There are several harmful chemical compounds in the for of solids, liquids, gases mists, dusts, fumes and vapors that exert toxic effects. These effects can be obtained through inhalation (breathing), absorption (through direct contact with the skin) or ingestion (eating or drinking). Airborne chemical hazards exist as concentrations of mists, vapors, gases, fumes or solids. Some are toxic through inhalation and some of them irritate the skin on contact but they can also be toxic by absorption through the skin or through ingestion or by being corrosive to living tissue.

The degree of worker risk from the exposure to any given substance depends on the nature and potency of toxic effects and the magnitude and duration of exposure. Safety Data Sheets communicate information on the risk to workers from chemical hazards. They are supplied by the manufacturer or importer to the purchaser of hazardous materials. They also summarize important information on the chemical or the mixtures ingredients.

Biological Hazards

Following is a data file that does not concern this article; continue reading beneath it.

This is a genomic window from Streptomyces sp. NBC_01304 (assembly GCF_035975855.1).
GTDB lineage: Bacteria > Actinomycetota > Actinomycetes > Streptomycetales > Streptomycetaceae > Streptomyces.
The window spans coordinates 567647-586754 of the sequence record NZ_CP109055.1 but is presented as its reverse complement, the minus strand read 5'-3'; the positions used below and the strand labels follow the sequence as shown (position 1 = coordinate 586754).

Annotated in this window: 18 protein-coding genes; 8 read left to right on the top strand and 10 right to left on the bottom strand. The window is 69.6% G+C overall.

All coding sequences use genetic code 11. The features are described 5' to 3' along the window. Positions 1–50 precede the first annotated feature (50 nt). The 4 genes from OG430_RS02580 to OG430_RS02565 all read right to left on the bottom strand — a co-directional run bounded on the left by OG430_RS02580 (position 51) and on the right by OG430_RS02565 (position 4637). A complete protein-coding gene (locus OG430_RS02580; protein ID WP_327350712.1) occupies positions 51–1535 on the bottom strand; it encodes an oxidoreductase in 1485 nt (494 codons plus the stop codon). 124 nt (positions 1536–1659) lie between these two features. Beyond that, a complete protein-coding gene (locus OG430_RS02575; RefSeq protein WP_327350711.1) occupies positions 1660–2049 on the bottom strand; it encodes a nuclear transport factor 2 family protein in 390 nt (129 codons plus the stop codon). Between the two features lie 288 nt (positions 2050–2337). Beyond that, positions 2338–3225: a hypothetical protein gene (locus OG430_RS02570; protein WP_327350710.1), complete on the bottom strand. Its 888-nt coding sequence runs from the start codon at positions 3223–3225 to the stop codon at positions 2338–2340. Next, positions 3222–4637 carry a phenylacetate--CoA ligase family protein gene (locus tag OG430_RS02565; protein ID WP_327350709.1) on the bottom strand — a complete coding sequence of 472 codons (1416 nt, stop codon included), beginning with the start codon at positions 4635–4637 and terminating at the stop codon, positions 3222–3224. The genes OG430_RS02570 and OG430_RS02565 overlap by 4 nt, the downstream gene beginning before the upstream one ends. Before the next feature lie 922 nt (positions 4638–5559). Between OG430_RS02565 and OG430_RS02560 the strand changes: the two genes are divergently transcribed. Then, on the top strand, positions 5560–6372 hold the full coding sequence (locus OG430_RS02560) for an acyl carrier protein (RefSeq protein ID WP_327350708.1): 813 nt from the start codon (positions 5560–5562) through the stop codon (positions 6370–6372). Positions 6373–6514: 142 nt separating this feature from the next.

Biological hazards are among the hazards that are not entirely noticeable, biological dangers can cause illness and possibly injury to the work exposed. Biological hazards include bacteria, viruses, fungi and other living organisms that can cause acute and chronic infections by entering the body either directly or through breaks in the skin. Occupations that deal with plants or animals or their products or with food and food processing may expose workers to biological hazards. Laboratory and medical personnel can also be exposed to biological hazards any occupations that result in contact with bodily fluids poses a risk to workers from biological hazards. If there is a potential exposure to biological hazards under any circumstances, workers should practice proper personal hygiene, particularly hand washing.